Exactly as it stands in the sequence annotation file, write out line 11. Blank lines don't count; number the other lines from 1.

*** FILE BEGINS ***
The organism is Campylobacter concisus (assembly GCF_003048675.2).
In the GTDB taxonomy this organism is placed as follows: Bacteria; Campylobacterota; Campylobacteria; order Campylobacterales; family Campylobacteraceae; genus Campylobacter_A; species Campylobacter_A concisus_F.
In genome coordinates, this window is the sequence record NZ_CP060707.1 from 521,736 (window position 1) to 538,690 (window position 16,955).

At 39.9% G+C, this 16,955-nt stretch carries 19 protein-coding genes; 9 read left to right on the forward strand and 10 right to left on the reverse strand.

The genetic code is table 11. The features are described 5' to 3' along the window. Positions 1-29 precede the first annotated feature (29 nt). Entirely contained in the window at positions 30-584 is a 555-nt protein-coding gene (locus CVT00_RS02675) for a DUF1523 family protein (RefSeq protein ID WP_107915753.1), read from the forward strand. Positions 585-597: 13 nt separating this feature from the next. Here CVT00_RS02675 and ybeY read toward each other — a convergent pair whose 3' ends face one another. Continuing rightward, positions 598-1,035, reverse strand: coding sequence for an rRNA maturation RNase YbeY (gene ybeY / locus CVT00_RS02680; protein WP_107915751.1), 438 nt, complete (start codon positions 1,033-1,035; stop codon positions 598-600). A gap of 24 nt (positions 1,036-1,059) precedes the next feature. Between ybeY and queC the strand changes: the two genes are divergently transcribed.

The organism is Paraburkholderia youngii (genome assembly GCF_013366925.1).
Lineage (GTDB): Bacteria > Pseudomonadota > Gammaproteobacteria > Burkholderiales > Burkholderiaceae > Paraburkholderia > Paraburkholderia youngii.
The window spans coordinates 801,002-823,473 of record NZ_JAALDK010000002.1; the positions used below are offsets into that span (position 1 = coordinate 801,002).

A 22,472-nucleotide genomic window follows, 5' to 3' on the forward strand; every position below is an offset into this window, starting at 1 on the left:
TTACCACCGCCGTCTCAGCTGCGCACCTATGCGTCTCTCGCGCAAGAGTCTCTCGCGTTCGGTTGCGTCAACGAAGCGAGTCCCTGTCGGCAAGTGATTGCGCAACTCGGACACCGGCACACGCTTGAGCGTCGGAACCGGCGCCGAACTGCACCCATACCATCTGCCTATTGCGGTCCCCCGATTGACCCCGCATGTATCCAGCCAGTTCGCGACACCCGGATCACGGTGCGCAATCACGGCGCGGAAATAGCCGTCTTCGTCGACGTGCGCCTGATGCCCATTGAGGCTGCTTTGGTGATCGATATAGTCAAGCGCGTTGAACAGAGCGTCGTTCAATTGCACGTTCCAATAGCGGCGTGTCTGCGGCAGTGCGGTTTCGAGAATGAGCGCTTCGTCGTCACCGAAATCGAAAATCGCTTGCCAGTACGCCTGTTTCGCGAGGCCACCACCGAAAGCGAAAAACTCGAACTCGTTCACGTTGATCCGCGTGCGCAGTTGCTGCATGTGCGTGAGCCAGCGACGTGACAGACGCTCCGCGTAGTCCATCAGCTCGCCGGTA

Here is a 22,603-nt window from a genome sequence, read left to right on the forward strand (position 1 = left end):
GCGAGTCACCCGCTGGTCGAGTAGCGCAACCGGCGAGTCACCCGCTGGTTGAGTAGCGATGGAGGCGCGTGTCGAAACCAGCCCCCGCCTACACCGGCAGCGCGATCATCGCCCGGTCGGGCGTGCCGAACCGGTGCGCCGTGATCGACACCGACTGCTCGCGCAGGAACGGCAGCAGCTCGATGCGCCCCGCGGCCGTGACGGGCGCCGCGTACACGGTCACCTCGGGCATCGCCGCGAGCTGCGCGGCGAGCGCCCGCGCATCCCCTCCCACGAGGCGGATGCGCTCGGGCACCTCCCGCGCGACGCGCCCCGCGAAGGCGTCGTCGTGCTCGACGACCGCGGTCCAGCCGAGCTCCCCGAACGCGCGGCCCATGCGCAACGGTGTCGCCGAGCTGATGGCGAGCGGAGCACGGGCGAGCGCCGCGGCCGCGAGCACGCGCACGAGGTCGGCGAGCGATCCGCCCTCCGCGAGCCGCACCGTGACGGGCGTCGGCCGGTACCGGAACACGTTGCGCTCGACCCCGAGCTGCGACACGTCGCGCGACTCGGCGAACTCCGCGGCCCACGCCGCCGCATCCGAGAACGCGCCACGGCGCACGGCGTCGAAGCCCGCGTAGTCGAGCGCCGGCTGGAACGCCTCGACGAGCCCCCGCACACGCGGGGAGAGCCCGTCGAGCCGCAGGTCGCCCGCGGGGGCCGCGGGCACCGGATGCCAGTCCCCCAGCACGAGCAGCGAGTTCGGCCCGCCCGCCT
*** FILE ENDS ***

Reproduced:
Here is a 22,603-nt window from a genome sequence, read left to right on the forward strand (position 1 = left end):